Term Paper ~ Shadow and Interview a Social Worker
Fundamentals of the Helping Process ~ SWK 2150
April 19, 2013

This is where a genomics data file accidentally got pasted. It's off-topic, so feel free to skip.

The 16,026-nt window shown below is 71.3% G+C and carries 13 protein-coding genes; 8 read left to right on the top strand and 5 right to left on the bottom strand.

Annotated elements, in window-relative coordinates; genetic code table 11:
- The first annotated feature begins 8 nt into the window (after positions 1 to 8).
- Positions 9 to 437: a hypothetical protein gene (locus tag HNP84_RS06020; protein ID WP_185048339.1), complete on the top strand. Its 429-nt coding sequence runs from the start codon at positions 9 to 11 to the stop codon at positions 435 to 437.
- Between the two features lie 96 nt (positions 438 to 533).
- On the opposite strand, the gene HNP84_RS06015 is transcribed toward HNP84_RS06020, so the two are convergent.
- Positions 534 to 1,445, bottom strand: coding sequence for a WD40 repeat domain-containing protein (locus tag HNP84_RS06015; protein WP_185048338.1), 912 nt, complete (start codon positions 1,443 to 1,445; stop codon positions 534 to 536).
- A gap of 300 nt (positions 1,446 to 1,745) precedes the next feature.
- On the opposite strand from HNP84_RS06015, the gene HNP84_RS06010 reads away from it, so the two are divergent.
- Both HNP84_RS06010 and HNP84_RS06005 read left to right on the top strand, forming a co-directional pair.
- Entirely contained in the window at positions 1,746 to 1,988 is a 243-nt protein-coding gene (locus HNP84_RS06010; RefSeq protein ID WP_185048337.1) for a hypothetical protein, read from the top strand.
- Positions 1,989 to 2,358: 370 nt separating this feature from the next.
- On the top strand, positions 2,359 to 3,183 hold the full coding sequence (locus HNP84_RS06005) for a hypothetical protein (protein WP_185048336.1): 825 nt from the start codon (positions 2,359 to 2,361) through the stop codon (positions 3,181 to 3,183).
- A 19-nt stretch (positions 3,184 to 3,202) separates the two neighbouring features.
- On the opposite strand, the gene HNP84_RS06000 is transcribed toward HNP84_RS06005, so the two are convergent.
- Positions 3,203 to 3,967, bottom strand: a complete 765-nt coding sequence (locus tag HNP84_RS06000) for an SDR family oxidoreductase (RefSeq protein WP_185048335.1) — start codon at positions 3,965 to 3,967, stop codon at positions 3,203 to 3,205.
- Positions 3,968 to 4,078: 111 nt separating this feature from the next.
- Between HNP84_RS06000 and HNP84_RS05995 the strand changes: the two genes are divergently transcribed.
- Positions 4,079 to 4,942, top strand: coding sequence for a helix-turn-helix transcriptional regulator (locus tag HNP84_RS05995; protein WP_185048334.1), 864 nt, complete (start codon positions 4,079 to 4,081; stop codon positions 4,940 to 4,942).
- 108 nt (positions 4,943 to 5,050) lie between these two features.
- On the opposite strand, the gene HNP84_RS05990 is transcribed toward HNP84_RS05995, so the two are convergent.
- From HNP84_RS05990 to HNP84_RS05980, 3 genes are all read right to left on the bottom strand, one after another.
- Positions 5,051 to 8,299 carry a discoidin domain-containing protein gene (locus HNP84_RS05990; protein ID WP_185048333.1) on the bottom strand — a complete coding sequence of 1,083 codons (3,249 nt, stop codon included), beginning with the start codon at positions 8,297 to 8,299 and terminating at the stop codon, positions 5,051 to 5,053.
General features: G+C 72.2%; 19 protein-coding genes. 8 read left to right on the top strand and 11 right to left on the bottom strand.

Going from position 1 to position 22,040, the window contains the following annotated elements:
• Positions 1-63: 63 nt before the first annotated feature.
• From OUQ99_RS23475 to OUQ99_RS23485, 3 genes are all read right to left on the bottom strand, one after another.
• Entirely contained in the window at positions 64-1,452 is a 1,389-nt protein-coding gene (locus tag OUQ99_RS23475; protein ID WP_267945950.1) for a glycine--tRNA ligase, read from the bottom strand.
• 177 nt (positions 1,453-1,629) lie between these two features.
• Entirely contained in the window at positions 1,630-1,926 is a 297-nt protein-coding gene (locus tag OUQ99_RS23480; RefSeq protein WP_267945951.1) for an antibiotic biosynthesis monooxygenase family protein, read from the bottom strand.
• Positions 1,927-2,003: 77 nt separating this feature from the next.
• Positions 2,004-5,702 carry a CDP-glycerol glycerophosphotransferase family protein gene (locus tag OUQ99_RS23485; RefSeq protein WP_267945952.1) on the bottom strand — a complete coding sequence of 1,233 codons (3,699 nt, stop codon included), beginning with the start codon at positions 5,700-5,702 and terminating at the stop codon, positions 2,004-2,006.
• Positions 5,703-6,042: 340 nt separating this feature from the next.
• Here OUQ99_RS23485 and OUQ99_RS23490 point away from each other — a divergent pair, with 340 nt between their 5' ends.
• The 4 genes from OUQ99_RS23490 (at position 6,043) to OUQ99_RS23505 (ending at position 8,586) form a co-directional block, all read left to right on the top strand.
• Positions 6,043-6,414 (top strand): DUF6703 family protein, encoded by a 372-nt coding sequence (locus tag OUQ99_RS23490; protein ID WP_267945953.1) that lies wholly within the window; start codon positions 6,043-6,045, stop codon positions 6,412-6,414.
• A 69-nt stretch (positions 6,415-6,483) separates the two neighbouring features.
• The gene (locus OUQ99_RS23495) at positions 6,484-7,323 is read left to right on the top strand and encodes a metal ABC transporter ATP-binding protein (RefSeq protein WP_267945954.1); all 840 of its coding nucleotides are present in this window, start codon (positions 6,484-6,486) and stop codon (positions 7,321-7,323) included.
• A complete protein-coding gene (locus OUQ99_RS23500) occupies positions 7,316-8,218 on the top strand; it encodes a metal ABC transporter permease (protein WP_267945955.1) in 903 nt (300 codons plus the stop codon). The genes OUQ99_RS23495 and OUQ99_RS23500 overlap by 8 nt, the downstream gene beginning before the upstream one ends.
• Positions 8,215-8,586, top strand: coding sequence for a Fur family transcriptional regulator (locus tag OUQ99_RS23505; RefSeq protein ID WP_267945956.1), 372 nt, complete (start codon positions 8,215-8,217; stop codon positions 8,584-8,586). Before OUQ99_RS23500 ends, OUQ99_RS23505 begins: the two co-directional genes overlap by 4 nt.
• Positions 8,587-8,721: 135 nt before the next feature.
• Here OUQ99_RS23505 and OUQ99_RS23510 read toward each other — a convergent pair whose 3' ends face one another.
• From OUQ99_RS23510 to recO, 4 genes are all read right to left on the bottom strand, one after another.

I choose to shadow and interview Jean Rizzolo, Lead Social Caseworker, at the Department of Human Services in the Division of Child Welfare Service. I have a huge interest in working with children and this seemed like a great fit for me. During the interview Mrs. Rizzolo informed me that she received her Bachelor Degree at Metro State University with a Major in Criminal Justice and a Minor is Psychology. She attended the University of Colorado Denver for her Masters in Counseling. She was drawn to social work because she always liked helping people and knew that it would be rewarding for her to pursue a career in social work. Mrs. Rizzolo volunteered her time for many years in group homes and with the developmentally disabled, along with time volunteering at the Denver Victim Center. She spent almost two years working at a drug and alcohol clinic for in-patient and out-patient’s processing paperwork and giving UA’s. After she received her Bachelor Degree in Criminal Justice she took a job with the Denver District Divorce Courts but knew that she wanted to do more than just work an office job, which is why she continued her education towards a Master’s Degree in Counseling and was soon after hired on to work with Arapahoe County. She was with Arapahoe County for over five years before leaving to go work for Jefferson County where she has been for over 15 years now. In May of 2012 Jean Rizzolo received a pin in honor of her 20 years of service in Social Work in the State of Colorado. She received this pin from the City of Denver’s Mayor Hancock, who treated her to lunch along with her entire team. The Denver Human Services Department is a public agency for the City of Denver. They receive their funding through the city, state and federal government. This is a primary social work setting with an objective to preserve families and keep children safe while working within the community. Mrs. Rizzolo works specifically in the Family and Child Welfare Division where she has a team of eight caseworkers and social workers. Adoption and foster care services are done within this department and are served with the primary goal of keeping kids with a parent and if that is not possible then with a family member. Kids need permanency and keeping them with relatives or with someone they are close to and familiar with is most beneficial to the child. This agency does it’s best to recruit foster parents and adoptive parents within the child’s community to make the move as least dramatic as possible for the child. If it is determined that a child must go to an adoptive family then that family must go through extensive training and evaluation before being allowed to have a child placed in their home. All training and legal fees and are paid by the state, so there is no cost to adopt a child. The child is also provided with Medicaid health insurance until the age of 18. Home studies are part of the evaluations done to ensure that children are safe and are not at risk in their homes or in their adoptive homes. A home study is a very widespread report that is done with each person that will be living in the home with the child. It consists of an entire overview of each individual ranging from how their childhood was, how their relationships is/was with their parents, friends and current or past spouses, any abuse they have ever experienced and how they dealt with it, any history of violence and so much more. Then it assesses the home itself and if it is suitable for a child and to ensure it will be safe and have privacy for the child. Interviews and evaluations are also done on the child(ren) themselves; this allows the caseworker to get to know the child and their personality, how they are feeling and an assessment of what will be best for the child. The home study is done over several visits...
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